Of course, praying requires that our minds and hearts be peaceful and at rest, and that's not easy when we're upset and in a state of agitation, which is why cultivating every day that most necessary Virtue of Hope is so crucial; and, perhaps the first step in learning to do that is found in another psalm, Psalm 62, which contains a resolution and a promise that we can all make to our Lord as we meet him in the Most Blessed Eucharist today: Nam et ipse Deus meus et salutaris meus; susceptor meus, non movebor amplius—“He alone is my God and my Saviour, my protector; I shall be disturbed no more” (v. 3 personal translation).

* Because the date of Easter is variable, so are the number of Sundays from Pentecost until the First Sunday of Advent; yet, the Roman Missal of the extraordinary form does not provide texts for Sundays beyond the Twenty-Third Sunday after Pentecost. Therefore, if there are more than twenty-three, the texts for these Masses are taken from the Masses which were previously omitted after Epiphany (with the exception of the Last Sunday after Pentecost, which is always the Sunday before Advent, and for which there are specific texts). In this way, the Missal provides for every Sunday in it to be celebrated, at one time or another, in the course of the year. Today is offered the Mass of the second of these left-over Sundays: the Sixth Sunday after Epiphany.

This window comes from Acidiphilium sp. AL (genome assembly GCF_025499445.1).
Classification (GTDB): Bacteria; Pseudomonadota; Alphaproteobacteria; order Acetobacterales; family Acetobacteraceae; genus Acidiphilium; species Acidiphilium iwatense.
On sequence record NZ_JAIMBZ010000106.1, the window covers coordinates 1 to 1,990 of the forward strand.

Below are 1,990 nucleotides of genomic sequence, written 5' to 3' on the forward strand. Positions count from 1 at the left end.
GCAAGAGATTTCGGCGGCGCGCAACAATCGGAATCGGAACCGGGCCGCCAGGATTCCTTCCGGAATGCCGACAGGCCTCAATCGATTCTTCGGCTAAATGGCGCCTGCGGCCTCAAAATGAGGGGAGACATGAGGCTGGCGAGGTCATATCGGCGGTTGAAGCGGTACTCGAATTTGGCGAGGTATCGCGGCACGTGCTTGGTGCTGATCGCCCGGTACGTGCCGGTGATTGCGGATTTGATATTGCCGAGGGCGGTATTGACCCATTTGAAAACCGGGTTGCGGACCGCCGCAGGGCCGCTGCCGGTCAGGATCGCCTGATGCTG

** Phillip's Fast, the season of penitential preparation for Christmas, so named because it begins on the day after the Feast of the Apostle Phillip on the Byzantine Calendar, corresponds to the Roman Rite season of Advent, though it's origins are much later, dating no earlier than the thirteenth century. Lasting for six weeks rather than the four of Advent, what is required during this period varies from jurisdiction to jurisdiction. The traditional observance would be a strict abstinence from both meat and dairy products on Mondays, Wednesdays and Fridays, with wine and oil allowed on Tuesdays and Thursdays; then, beginning on December 10th in some Churches and on December 20th in others, the strict abstinence becomes daily except on Saturdays and Sundays on which there is traditionally never a fast.
  The Particular Law of the Ruthenian Metropolia in the United States (Canon 880, § 2) recognizes Phillip's Fast as a penitential season, states the traditional observance, then requires that it be observed voluntarily according to one's individual ability … not unlike the observance in the Latin Church, in which nothing is specifically required.